After making the electric-dipole approx., I can express the interaction of a monochromatic field with angular frequency $\omega$ and a dipole moment ${\bf \mu(x)}$ as

$V({\bf x},t) = - {\bf \mu(x)} \cdot E_0\, sin(\omega t + \phi)$.

I read that in many circumstances, truncation to only a finite number of quantum states is adequate. Apparently the two state approximation results in this expression:

$H_{TLS}(t) = -\frac{1}{2} (E_2 - E_1) \sigma_z - \mu E_0\, sin(\omega t + \phi)\, \sigma_x$.

How does one arrive at this two-level approximation?


You are essentially asking for the secular approximation. The time evolution of the system is governed by the hamiltonian $$ \hat{H} = \hat{H}_0 + V(x,t),$$ where $$V(x,t) = -exE_0\frac{1}{2i}\left(e^{i\omega t}-e^{-i\omega t}\right).$$ Suppose we know the solutions of the time-dependent Schrödinger equation governed by $\hat{H}_0$ (unperturbed problem) to be $$ \psi_n(t) = \left|\left. n\right>\right. e^{-i\omega_n t},$$ where the states $\left|\left. n\right>\right.$ are eigenstates of $\hat{H}_0$, and $\hbar\omega_n$ are the corresponding eigenvalues. Then we can expand the solutions of the time-dependent problem in terms of the eigenstates of the unperturbed problem according to $$ \psi(t) = \sum_n a_n(t)\left|\left. n\right>\right. e^{-i\omega_nt}.$$ Inserting this Ansatz into the time-dependent Schrödinger equation governed by $\hat{H}$ gives a system of equations for the coefficients $a_n(t)$, namely, $$ i\hbar\partial_t a_m(t) = -\frac{eE}{2i}\sum_n a_n(t)x_{mn}\left(e^{i(\omega_{mn}+\omega)t}-e^{i(\omega_{mn}-\omega)t}\right)$$ with $\omega_{mn}=\omega_m-\omega_n$.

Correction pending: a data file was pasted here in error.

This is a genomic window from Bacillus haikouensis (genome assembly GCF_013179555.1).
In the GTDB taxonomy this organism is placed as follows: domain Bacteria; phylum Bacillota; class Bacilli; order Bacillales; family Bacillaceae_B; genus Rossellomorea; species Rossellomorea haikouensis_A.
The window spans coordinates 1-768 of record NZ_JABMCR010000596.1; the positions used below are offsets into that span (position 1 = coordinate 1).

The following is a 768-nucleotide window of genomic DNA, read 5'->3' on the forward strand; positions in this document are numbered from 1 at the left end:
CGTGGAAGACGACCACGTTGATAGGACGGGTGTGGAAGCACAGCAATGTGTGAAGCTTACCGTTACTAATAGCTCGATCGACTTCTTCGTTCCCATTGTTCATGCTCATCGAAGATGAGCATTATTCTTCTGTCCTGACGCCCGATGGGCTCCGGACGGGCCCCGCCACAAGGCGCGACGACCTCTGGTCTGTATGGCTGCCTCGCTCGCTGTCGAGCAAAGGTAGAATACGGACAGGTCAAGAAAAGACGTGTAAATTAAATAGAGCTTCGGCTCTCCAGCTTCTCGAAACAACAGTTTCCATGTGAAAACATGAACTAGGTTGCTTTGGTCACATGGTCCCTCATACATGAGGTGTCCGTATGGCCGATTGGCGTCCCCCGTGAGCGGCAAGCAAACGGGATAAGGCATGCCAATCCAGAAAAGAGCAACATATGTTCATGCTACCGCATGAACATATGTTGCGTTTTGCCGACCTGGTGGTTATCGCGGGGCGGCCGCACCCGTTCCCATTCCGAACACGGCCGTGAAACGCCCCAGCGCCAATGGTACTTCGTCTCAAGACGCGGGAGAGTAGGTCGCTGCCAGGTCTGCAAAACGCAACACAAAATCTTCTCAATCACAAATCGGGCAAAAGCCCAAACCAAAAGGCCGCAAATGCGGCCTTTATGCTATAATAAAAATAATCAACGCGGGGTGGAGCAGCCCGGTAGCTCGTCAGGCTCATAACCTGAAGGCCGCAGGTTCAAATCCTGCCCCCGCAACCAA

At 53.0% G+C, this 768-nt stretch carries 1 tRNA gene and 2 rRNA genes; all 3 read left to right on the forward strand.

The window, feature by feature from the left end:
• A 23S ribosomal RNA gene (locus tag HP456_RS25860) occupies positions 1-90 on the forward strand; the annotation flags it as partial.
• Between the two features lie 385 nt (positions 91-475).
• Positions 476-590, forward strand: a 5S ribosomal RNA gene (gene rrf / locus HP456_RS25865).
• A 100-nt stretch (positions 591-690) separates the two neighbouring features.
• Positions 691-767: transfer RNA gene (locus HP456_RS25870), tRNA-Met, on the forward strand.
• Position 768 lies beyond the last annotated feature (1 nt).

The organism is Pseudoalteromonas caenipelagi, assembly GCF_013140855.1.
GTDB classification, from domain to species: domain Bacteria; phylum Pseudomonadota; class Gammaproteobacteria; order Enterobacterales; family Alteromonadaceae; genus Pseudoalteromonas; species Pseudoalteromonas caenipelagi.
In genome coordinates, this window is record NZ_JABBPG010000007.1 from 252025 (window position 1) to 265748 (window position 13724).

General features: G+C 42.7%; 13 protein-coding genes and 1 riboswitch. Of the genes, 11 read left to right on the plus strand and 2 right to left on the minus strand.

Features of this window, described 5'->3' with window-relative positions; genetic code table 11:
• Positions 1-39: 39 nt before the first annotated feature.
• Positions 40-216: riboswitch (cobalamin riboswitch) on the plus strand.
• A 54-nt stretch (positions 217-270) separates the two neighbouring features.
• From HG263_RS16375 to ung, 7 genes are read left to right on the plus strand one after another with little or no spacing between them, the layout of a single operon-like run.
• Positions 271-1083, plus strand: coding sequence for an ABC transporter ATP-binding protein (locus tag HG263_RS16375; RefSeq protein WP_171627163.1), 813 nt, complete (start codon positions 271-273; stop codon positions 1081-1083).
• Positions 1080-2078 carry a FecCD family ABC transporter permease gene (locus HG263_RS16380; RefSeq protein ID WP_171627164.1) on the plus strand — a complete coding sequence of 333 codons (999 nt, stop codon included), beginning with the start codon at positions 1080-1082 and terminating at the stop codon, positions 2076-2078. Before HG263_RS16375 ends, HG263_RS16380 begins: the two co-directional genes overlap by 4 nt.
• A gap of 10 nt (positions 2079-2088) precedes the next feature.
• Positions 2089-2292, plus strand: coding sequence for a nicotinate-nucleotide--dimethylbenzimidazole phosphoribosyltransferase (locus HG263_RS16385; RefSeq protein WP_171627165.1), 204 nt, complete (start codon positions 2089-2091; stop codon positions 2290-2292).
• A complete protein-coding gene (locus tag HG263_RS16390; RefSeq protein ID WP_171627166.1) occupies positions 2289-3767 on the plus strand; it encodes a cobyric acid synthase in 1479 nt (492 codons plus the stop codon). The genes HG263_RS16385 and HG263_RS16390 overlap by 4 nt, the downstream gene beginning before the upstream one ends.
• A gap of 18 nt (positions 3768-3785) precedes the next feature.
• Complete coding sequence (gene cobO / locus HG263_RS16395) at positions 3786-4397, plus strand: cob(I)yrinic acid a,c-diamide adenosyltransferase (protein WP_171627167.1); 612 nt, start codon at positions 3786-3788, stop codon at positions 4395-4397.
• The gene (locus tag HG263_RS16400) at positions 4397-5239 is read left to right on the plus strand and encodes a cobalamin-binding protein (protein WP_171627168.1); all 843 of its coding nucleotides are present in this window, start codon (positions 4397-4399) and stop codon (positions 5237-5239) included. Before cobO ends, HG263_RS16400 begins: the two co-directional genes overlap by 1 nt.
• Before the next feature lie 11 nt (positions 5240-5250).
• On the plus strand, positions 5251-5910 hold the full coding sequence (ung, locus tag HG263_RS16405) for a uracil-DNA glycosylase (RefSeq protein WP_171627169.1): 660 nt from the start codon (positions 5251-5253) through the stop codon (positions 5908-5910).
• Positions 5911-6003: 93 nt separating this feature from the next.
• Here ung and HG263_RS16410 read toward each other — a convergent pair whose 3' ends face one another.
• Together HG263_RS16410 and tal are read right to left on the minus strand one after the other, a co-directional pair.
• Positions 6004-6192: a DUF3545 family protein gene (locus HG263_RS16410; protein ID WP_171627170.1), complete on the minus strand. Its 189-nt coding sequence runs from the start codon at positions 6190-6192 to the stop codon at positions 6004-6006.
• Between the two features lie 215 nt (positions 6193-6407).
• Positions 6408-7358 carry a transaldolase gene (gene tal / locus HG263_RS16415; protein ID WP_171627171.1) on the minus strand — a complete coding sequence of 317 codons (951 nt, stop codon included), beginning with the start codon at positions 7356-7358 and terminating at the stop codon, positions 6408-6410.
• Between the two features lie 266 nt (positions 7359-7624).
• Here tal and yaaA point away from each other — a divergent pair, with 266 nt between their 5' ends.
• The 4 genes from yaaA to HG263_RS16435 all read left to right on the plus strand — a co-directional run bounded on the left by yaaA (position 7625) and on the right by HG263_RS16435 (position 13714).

Now we assume that the excitation frequency $\omega$ is very close to the transition frequency $\omega_{fi}$ between an initial state $i$ and a final state $f$, i.e., $$ \omega = \omega_{fi}+\epsilon.$$ We further assume that at $t<0$ the system is in the initial state $\left|\left. i\right>\right.$, and that the excitation $V(x,t)$ is switched on abruptly at $t=0$.

The secular approximation takes in such a case only the coefficients $a_i(t)$ and $a_f(t)$ into account. This approximation leads to the two coupled equations $$ i\hbar\partial_t a_i(t) = -\frac{eE}{2i}a_f(t)x_{if}e^{+i\epsilon t}$$ $$ i\hbar\partial_t a_f(t) = +\frac{eE}{2i}a_i(t)x_{if}^\star e^{-i\epsilon t}.$$ This system of equations can be solved exactly. To this end, we define new coefficients $b_i(t)$ and $b_f(t)$ according to $$ a_i(t) = e^{+i\epsilon t/2}b_i(t)$$ $$ a_f(t) = e^{-i\epsilon t/2}b_f(t)$$ and insert them into the pair of equations above. This leads to $$ i\hbar\partial_t b_i(t) = \frac{\hbar\epsilon}{2}b_i(t) - \frac{eE}{2i}x_{if}b_f(t)$$ $$ i\hbar\partial_t b_f(t) = \frac{eE}{2i}x_{if}^\star b_i(t) - \frac{\hbar\epsilon}{2}b_f(t). $$ This pair of equations reduces to the harmonic oscillator equations $$ \partial_t^2 b_{i/f}(t) + \Omega^2b_{i/f}(t) = 0,$$ where $$ \Omega = \sqrt{\left(\frac{eE}{2\hbar}\right)^2|x_{if}|^2+\left(\frac{\epsilon}{2}\right)^2},$$ which is called the Rabi frequency.

A more elaborate discussion of the secular approximation is found, e.g, in Cohen-Tannoudji, Quantum Mechanics, Vol. II, chapter XIII (see in particular the complement C$_{\mathrm{XIII}}$).


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